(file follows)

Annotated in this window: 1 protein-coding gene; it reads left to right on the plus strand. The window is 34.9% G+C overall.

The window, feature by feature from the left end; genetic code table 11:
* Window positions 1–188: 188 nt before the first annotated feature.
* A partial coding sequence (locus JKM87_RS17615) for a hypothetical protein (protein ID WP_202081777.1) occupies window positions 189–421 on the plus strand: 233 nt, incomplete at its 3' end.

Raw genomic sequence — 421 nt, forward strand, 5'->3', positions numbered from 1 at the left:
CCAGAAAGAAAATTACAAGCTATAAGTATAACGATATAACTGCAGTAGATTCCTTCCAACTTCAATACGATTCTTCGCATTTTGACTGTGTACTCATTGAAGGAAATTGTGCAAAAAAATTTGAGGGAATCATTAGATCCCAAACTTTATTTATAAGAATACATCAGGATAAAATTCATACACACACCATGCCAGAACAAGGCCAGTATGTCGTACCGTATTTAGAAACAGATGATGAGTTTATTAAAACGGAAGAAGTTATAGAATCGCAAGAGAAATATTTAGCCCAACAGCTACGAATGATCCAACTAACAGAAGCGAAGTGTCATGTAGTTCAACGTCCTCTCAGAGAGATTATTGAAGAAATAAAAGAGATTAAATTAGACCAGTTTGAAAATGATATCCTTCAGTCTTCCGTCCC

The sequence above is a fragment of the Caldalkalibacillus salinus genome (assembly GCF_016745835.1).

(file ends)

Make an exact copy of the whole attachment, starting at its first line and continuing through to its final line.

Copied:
Annotated in this window: 1 protein-coding gene; it reads left to right on the plus strand. The window is 34.9% G+C overall.

The window, feature by feature from the left end; genetic code table 11:
* Window positions 1–188: 188 nt before the first annotated feature.
* A partial coding sequence (locus JKM87_RS17615) for a hypothetical protein (protein ID WP_202081777.1) occupies window positions 189–421 on the plus strand: 233 nt, incomplete at its 3' end.

Raw genomic sequence — 421 nt, forward strand, 5'->3', positions numbered from 1 at the left:
CCAGAAAGAAAATTACAAGCTATAAGTATAACGATATAACTGCAGTAGATTCCTTCCAACTTCAATACGATTCTTCGCATTTTGACTGTGTACTCATTGAAGGAAATTGTGCAAAAAAATTTGAGGGAATCATTAGATCCCAAACTTTATTTATAAGAATACATCAGGATAAAATTCATACACACACCATGCCAGAACAAGGCCAGTATGTCGTACCGTATTTAGAAACAGATGATGAGTTTATTAAAACGGAAGAAGTTATAGAATCGCAAGAGAAATATTTAGCCCAACAGCTACGAATGATCCAACTAACAGAAGCGAAGTGTCATGTAGTTCAACGTCCTCTCAGAGAGATTATTGAAGAAATAAAAGAGATTAAATTAGACCAGTTTGAAAATGATATCCTTCAGTCTTCCGTCCC

The sequence above is a fragment of the Caldalkalibacillus salinus genome (assembly GCF_016745835.1).